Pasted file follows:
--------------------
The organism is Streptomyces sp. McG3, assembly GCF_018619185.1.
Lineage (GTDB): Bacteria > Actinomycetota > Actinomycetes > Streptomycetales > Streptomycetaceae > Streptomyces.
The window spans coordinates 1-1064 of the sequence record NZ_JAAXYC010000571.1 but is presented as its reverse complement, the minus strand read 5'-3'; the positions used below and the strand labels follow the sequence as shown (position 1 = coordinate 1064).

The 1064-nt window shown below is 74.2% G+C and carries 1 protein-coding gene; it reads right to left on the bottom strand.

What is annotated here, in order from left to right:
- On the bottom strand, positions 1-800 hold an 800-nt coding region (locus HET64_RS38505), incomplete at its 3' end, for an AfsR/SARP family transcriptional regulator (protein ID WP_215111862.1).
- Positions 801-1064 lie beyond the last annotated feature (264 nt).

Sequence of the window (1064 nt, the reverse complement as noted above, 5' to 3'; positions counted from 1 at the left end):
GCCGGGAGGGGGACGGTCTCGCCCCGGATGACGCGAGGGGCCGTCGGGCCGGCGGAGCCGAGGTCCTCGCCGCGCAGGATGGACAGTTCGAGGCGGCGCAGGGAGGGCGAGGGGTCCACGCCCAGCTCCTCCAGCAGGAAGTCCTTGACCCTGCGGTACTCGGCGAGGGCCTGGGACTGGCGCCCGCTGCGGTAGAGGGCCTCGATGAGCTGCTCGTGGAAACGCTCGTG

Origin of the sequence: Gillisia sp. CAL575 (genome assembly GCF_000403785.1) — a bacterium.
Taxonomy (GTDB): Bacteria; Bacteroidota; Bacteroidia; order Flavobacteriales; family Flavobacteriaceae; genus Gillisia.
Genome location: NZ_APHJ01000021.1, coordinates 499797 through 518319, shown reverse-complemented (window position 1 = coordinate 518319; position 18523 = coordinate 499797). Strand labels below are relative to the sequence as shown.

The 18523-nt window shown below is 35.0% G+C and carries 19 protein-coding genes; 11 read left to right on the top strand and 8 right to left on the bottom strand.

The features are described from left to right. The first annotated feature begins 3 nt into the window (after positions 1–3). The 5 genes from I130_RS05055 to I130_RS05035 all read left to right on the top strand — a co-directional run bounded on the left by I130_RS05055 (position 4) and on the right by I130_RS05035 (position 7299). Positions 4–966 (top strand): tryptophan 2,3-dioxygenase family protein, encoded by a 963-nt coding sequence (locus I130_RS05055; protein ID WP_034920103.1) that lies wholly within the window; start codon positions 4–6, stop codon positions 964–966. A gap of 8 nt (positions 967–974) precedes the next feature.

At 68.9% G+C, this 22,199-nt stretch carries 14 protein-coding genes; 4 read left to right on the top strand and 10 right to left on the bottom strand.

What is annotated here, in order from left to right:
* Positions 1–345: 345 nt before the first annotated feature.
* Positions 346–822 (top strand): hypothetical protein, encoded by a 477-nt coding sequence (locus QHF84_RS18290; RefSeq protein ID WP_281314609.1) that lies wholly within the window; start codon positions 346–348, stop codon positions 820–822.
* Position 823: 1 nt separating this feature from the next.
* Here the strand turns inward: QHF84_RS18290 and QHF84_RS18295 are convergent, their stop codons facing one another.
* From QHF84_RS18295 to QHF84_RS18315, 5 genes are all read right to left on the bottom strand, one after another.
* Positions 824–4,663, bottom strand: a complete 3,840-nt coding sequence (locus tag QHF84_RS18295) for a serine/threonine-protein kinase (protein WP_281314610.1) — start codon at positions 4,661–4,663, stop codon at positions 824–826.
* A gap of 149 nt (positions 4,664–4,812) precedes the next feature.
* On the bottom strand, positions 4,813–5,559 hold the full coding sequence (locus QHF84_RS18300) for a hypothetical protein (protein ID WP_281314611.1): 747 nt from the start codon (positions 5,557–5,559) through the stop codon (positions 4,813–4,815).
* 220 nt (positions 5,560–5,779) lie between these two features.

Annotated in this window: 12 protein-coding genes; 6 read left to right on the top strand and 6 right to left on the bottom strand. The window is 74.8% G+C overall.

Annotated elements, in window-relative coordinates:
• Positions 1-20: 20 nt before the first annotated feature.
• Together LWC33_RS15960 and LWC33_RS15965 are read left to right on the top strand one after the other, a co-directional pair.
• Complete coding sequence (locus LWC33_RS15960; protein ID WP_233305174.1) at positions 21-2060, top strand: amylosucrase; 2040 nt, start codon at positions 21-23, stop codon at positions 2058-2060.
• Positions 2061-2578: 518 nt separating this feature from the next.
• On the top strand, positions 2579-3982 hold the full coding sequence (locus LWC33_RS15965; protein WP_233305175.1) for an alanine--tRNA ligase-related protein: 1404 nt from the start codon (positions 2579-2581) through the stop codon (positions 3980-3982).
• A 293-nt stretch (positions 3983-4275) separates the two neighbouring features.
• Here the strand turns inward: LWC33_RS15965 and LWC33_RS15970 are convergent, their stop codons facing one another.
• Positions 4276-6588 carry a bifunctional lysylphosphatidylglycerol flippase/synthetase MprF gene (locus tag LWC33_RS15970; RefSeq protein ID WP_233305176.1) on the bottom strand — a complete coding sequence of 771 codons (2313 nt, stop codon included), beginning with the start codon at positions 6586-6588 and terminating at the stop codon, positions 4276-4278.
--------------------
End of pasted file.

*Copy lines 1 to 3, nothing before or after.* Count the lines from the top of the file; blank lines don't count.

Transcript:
The organism is Streptomyces sp. McG3, assembly GCF_018619185.1.
Lineage (GTDB): Bacteria > Actinomycetota > Actinomycetes > Streptomycetales > Streptomycetaceae > Streptomyces.
The window spans coordinates 1-1064 of the sequence record NZ_JAAXYC010000571.1 but is presented as its reverse complement, the minus strand read 5'-3'; the positions used below and the strand labels follow the sequence as shown (position 1 = coordinate 1064).